- Category: Volume 87 (Fall 2015 - Spring 2016)
- Published: 10 February 2016
- Written by JACOB TURCHI | CONTRIBUTING WRITER
With the Oscars coming up very soon, I couldn’t help but notice that one of my favorite movies of the year went completely under the radar—and not only to the Academy, but also to the entire public. Grabbing only a mere three Oscar nominations, Quentin Tarantino’s new film, The Hateful Eight, contained everything one can hope for in a Tarantino film: malicious characters, excessive blood and gore, an intense climax, and dialogue so funny and natural sounding that any actor can have a ball with it. This new “who-done-it” murder mystery takes place in a snowed in haberdashery in Wyoming during post-Civil War America, where eight unlikely visitors are forced to spend a whole night with each other. Questions about race, capital punishment, war, and loyalty to one’s family brings these characters to violent ends, and the story culminates in a third act that kept me on the edge of my seat and guessing the whole way.
Some people were skeptical of Tarantino making another Western right on the heels of his last huge hit Django Unchained, the controversial film about a former slave turned bounty hunter. But this film has a completely different vibe and pace to it, and a much bigger emphasis on the characters and story arc. In fact, the whole movie feels as though you are watching a stage play, which is exactly how Tarantino wanted the movie to feel to the audience. Tarantino discovered that this was meant to become a stage play after a live reading at Los Angeles County Museum of Art (ACMA), and plans to adapt the movie for the stage after he ends his film career.
It also should be noted how great this movie is considering the controversy surrounding its release and the fact that it almost wasn’t made at all. In December of 2013, a first draft of the script was leaked onto the internet. Tarantino reacted to this by nearly pulling the plug on the film altogether. The studio also had to fight it out with Tarantino because he shot the film in 70mm and caused the studios and theaters to pay large fees for upgrades. Not to mention the fact that Tarantino brought the film on a classic road show, as if it were an epic film like Ben-Hur or Spartacus. Tarantino also dug up legendary Western composer Ennio Morricone to score the film, the first time he has done so for a Western in 40 years.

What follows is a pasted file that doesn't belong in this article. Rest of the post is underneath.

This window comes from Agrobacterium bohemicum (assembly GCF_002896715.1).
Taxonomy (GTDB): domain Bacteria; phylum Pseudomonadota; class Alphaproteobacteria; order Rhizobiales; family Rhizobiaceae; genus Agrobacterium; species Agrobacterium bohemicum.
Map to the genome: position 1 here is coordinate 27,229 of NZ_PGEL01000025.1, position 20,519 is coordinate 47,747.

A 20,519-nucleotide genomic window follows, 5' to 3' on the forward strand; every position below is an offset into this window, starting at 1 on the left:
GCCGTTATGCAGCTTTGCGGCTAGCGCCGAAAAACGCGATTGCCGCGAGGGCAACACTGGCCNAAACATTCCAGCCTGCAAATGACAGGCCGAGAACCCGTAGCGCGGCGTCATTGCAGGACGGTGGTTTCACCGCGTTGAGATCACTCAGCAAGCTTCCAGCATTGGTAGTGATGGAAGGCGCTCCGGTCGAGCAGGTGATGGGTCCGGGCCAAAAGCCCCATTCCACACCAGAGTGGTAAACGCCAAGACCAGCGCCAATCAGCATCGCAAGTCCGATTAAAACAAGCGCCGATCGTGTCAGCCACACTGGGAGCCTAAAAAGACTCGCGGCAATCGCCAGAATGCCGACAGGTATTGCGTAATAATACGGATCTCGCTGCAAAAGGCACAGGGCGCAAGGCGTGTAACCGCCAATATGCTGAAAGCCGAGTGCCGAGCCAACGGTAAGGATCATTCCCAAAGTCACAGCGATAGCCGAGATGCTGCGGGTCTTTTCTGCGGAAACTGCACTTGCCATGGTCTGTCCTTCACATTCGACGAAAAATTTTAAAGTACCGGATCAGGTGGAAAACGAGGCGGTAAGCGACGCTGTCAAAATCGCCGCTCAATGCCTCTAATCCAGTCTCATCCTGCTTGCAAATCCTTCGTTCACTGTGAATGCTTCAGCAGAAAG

So with all of these elements going for it, an all-star Tarantino cast (including Samuel L. Jackson, Tim Roth, and Micheal Madsen), a controversial screenplay and release, and some of the best writing ever from Tarantino, why did this movie receive so little attention from audiences and the Academy? I have two theories.
The first one is that it fell into the black hole that was Star Wars: The Force Awakens, which easily grabbed audiences’ attention faster than a gritty drama set in a western saloon. This explains why the movie only saw $4.6 million on its opening weekend, where Tarantino’s last movie, Django, opened at $30.1 million, and the movie before that, Inglorious Bastards, received $38 million.
The second theory is that there was nothing immediately controversial with this movie regarding its subject matter. Tarantino’s last two movies grabbed the Academy’s attention because one was about a black slave killing white people for money, and the other was focused on a Jewish underground militia that joins together to kill Nazis in France. Both of these are heavy subjects, which is what attracts the Academy. When broken down, this film is really only about eight people who are trapped with each other, trying to solve a murder. While the central story of The Hateful Eight does not focus on a particular topic like slavery or Nazis, big issues do come into view, mostly centered on Jackson’s character being ostracized for being a black war hero. Other topics like loyalty, justice, and vengeance are also addressed in a very stylistic matter that creates an intense and entertaining film.
I think it’s a shame that a movie is getting overlooked because it lacks a certain amount of substance that would create public conversation. This is a great film with an amazing amount of energy that should be seen and appreciated as one of the best films of the year, regardless of what the Academy says.
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